Teaneck Burial Site Saved
A historic Teaneck burial ground was saved from being developed when the Meadowlands Conservation Trust agreed to assist the Township of Teaneck and a citizens’ group in buying a 76- by 200-foot lot on Pomander Walk that holds the remains of slaves, Native Americans and early Dutch settlers.
“This is a wonderful tract of land that is rich in history and important, not only for the cemetery but because it is contiguous to the Hackensack River,” said Tina Schvejda, executive director of the Meadowlands Conservation Trust. Schvejda said the Trust was inspired by the efforts of the township and the Coalition for the Preservation of Teaneck’s Indian/Slave Cemetery to save the burial ground. The lot was used as a cemetery at least as far back as the 1700s, according to local historians.
The trust has committed to $100,000 to help purchase the property and will hold a conservation easement on the property once a deal is finalized. The property’s owner had asked for $412,500 for the property and had intentions of building a single-family home on the site. The township had pledged to bond as much as $325,000 for the land and related legal costs and had agreed to bond the entire cost and be reimbursed by the conservation trust. The Coalition for the Preservation of Teaneck’s Indian/Slave Cemetery had raised about $23,600, which will be used for the property’s upkeep.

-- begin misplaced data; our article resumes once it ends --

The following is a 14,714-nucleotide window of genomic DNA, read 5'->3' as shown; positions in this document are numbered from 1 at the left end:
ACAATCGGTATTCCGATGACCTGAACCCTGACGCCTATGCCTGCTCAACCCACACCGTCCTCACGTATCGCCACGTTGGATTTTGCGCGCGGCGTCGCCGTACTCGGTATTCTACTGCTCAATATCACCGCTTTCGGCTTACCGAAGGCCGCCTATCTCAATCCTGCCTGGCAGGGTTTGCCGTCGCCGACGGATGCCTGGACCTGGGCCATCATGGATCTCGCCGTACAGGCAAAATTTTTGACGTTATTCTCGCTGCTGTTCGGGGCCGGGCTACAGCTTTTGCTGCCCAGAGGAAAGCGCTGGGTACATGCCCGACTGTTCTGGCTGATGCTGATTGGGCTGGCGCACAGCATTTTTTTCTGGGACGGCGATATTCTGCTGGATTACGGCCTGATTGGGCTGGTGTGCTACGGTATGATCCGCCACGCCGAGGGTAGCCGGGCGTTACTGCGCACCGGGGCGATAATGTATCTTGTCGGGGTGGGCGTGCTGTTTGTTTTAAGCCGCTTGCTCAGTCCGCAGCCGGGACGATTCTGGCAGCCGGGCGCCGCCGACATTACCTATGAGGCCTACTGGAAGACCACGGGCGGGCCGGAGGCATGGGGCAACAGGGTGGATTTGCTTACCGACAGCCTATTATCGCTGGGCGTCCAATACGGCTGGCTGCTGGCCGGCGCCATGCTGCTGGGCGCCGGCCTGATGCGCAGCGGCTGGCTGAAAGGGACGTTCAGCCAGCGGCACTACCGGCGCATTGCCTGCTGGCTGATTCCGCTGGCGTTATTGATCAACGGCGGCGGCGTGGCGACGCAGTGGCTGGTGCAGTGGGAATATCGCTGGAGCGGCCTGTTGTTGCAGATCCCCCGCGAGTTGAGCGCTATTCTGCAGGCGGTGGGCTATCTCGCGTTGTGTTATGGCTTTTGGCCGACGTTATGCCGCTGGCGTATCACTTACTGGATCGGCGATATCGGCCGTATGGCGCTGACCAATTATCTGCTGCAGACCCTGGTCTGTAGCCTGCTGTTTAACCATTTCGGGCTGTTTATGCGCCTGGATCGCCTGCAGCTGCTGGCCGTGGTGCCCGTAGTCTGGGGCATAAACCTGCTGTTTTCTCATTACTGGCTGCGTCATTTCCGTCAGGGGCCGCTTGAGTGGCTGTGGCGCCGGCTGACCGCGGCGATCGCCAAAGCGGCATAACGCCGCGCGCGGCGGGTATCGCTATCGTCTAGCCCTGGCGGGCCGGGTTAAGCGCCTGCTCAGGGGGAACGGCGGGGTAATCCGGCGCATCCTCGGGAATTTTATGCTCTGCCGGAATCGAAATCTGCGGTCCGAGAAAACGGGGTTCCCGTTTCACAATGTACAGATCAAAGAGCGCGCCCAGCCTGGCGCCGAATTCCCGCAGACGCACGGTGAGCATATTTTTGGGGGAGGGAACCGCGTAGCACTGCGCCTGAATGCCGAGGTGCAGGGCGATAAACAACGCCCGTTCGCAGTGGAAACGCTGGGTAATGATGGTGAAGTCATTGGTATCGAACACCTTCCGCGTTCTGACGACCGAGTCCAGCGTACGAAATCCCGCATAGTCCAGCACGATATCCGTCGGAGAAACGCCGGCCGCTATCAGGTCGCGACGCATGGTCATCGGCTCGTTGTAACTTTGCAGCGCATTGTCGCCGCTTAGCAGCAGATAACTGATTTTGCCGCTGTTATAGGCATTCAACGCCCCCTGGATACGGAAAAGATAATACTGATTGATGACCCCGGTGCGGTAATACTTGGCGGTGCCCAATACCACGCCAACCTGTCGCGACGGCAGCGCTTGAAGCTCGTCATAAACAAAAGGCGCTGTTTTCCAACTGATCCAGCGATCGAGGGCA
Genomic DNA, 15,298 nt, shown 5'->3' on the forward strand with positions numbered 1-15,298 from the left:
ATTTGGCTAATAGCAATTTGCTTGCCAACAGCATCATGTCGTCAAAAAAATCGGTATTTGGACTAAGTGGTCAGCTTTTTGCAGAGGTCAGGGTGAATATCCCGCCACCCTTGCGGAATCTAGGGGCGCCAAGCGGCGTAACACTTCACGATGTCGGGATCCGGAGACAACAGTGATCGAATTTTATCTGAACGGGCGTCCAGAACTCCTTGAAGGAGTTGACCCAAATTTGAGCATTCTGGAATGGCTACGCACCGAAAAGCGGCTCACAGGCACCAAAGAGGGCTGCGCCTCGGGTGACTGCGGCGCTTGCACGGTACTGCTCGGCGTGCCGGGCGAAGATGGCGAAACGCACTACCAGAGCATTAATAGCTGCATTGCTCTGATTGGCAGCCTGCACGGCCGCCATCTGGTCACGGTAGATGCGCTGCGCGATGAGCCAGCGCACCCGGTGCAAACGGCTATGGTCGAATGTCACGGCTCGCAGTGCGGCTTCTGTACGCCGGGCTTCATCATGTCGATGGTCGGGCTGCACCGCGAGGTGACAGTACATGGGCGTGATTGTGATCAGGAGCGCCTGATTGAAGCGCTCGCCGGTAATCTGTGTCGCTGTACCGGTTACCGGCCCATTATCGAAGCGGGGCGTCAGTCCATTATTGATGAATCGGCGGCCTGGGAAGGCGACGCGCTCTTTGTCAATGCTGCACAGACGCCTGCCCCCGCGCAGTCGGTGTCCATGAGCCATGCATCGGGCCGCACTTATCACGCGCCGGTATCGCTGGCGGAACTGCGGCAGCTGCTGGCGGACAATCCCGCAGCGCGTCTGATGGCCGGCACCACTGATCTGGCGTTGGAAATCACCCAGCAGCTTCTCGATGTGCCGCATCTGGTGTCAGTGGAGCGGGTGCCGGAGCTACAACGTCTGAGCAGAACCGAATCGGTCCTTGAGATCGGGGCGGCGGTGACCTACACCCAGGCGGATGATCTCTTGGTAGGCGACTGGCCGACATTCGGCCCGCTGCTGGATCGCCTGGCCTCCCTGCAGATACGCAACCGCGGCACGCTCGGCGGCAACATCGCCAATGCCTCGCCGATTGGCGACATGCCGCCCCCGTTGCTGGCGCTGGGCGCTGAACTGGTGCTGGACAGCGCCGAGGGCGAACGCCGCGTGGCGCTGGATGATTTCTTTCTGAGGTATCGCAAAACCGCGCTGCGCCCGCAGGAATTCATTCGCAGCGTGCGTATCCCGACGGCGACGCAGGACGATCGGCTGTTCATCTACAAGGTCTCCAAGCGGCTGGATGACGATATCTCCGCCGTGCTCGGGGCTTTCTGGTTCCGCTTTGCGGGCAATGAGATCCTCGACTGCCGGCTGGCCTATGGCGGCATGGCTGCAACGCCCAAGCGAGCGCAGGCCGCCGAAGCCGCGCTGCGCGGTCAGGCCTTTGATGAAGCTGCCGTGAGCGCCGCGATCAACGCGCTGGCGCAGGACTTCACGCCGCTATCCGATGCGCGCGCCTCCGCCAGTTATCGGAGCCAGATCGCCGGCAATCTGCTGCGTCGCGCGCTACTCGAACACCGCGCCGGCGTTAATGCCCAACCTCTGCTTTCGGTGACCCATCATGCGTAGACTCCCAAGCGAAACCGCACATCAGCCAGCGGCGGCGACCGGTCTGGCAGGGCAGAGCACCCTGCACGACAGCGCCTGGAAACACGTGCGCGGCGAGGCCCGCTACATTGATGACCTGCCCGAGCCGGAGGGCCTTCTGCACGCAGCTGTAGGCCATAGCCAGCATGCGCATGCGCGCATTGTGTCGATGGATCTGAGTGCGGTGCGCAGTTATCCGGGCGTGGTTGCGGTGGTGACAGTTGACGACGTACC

The coalition formed after Pomander Walk resident Dee Ann Ipp, a long-time Hackensack Riverkeeper supporter, began raising awareness about the burial ground and impending development last fall. The coalition began fund raising in late December after the township announced its pledge.
The burial ground was once part of a 125-acre farm owned by the Zabriskies, one of the region’s first families. The cemetery appeared in a 1936 Bergen County atlas and was on the township’s tax rolls until 1958. The majority of the farm was subdivided and developed in the early 1960s. It is not known why the burial ground disappeared from the tax records.
Coalition members hope that the burial ground will be made into an educational area and passive park.
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